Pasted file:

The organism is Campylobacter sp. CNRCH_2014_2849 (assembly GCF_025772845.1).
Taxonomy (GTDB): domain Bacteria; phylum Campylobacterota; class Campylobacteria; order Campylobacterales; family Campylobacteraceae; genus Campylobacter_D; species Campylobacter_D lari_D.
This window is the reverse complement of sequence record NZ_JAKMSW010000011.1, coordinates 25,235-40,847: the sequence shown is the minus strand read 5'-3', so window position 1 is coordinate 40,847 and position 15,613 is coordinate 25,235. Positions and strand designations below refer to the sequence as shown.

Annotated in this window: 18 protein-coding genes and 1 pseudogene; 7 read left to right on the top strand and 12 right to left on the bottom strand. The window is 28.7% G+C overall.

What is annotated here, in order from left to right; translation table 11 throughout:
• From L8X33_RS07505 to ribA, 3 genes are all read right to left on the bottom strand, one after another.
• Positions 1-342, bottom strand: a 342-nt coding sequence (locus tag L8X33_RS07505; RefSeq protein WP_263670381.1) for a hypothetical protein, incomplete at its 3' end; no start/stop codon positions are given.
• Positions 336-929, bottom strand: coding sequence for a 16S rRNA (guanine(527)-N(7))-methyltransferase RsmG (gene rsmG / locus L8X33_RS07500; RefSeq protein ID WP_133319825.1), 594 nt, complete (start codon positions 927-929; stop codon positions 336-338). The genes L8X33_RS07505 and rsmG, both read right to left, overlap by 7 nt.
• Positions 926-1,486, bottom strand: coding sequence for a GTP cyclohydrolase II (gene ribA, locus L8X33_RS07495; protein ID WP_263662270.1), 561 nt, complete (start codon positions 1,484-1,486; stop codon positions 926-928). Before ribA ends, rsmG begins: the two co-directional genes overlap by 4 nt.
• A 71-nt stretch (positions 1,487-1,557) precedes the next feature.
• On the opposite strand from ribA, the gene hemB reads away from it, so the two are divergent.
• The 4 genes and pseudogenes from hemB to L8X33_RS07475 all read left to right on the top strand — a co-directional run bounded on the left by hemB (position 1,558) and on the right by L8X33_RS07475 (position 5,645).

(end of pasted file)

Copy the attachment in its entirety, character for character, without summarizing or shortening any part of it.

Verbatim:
The organism is Campylobacter sp. CNRCH_2014_2849 (assembly GCF_025772845.1).
Taxonomy (GTDB): domain Bacteria; phylum Campylobacterota; class Campylobacteria; order Campylobacterales; family Campylobacteraceae; genus Campylobacter_D; species Campylobacter_D lari_D.
This window is the reverse complement of sequence record NZ_JAKMSW010000011.1, coordinates 25,235-40,847: the sequence shown is the minus strand read 5'-3', so window position 1 is coordinate 40,847 and position 15,613 is coordinate 25,235. Positions and strand designations below refer to the sequence as shown.

Annotated in this window: 18 protein-coding genes and 1 pseudogene; 7 read left to right on the top strand and 12 right to left on the bottom strand. The window is 28.7% G+C overall.

What is annotated here, in order from left to right; translation table 11 throughout:
• From L8X33_RS07505 to ribA, 3 genes are all read right to left on the bottom strand, one after another.
• Positions 1-342, bottom strand: a 342-nt coding sequence (locus tag L8X33_RS07505; RefSeq protein WP_263670381.1) for a hypothetical protein, incomplete at its 3' end; no start/stop codon positions are given.
• Positions 336-929, bottom strand: coding sequence for a 16S rRNA (guanine(527)-N(7))-methyltransferase RsmG (gene rsmG / locus L8X33_RS07500; RefSeq protein ID WP_133319825.1), 594 nt, complete (start codon positions 927-929; stop codon positions 336-338). The genes L8X33_RS07505 and rsmG, both read right to left, overlap by 7 nt.
• Positions 926-1,486, bottom strand: coding sequence for a GTP cyclohydrolase II (gene ribA, locus L8X33_RS07495; protein ID WP_263662270.1), 561 nt, complete (start codon positions 1,484-1,486; stop codon positions 926-928). Before ribA ends, rsmG begins: the two co-directional genes overlap by 4 nt.
• A 71-nt stretch (positions 1,487-1,557) precedes the next feature.
• On the opposite strand from ribA, the gene hemB reads away from it, so the two are divergent.
• The 4 genes and pseudogenes from hemB to L8X33_RS07475 all read left to right on the top strand — a co-directional run bounded on the left by hemB (position 1,558) and on the right by L8X33_RS07475 (position 5,645).